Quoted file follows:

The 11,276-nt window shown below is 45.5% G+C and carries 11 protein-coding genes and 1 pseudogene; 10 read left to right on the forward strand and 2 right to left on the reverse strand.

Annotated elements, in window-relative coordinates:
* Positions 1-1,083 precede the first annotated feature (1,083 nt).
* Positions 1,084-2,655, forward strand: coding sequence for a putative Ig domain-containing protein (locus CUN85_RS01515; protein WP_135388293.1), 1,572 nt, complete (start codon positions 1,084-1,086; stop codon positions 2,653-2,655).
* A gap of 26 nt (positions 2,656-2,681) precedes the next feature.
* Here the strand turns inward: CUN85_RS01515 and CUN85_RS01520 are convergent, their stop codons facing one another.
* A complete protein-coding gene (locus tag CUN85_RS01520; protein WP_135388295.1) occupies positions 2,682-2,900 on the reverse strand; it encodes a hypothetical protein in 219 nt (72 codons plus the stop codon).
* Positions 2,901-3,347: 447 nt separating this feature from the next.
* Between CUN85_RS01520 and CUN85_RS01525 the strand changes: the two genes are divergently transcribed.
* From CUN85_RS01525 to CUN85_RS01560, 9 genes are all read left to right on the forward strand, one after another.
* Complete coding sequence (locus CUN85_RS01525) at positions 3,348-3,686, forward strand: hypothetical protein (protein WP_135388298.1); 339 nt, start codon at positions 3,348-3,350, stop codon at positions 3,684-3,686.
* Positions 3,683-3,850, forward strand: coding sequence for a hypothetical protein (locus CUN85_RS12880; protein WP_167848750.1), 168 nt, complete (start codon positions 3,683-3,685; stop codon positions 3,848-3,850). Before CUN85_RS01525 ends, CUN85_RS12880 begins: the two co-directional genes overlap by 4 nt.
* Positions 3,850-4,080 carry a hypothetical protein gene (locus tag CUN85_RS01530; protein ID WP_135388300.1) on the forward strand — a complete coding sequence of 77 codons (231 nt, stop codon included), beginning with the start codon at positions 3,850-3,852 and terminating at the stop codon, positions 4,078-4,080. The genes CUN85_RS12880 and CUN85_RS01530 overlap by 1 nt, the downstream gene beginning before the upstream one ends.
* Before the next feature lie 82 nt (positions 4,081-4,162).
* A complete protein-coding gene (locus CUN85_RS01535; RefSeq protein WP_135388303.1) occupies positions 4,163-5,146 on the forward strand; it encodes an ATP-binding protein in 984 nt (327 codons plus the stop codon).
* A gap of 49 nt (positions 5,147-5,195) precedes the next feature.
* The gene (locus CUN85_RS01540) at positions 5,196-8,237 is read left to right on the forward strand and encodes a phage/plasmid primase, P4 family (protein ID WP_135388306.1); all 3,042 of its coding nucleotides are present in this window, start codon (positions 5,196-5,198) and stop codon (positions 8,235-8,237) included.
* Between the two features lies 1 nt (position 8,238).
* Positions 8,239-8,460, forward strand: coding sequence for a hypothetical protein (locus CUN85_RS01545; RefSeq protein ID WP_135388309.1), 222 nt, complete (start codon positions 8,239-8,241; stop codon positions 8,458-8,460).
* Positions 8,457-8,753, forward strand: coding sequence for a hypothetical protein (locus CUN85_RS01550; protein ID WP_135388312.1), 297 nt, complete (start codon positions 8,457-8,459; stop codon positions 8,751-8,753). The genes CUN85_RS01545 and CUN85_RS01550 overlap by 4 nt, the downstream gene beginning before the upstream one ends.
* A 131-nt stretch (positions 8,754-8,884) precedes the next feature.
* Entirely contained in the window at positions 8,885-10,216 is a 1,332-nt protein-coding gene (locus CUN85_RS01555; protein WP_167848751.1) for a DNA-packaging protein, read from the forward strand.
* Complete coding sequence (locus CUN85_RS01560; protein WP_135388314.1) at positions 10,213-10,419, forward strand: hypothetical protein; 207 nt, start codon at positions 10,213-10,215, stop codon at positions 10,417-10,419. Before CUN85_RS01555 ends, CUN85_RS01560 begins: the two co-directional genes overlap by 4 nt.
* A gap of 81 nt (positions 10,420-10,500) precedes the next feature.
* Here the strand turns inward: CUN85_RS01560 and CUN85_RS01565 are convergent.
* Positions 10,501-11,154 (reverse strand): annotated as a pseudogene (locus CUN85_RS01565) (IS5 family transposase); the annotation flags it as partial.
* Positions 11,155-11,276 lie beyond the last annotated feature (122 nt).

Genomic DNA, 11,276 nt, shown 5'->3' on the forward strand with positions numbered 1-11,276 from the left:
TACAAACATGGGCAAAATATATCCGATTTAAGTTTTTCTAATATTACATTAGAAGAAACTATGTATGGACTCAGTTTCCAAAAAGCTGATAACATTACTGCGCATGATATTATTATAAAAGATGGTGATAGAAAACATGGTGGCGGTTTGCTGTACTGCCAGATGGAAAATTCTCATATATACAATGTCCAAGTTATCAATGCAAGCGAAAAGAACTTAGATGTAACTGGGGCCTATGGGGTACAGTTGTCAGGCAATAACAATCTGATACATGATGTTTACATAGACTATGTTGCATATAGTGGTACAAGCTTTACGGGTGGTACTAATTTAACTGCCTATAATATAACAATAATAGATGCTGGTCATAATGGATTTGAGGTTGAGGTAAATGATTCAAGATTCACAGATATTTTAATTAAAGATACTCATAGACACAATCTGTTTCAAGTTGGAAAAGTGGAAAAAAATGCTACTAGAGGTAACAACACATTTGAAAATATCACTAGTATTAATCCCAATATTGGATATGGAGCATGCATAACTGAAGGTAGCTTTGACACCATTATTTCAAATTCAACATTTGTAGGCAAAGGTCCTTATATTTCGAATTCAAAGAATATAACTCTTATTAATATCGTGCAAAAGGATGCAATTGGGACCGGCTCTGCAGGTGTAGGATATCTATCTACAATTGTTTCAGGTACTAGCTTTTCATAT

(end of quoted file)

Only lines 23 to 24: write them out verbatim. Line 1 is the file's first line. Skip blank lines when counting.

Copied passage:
* Complete coding sequence (locus CUN85_RS01560; protein WP_135388314.1) at positions 10,213-10,419, forward strand: hypothetical protein; 207 nt, start codon at positions 10,213-10,215, stop codon at positions 10,417-10,419. Before CUN85_RS01555 ends, CUN85_RS01560 begins: the two co-directional genes overlap by 4 nt.
* A gap of 81 nt (positions 10,420-10,500) precedes the next feature.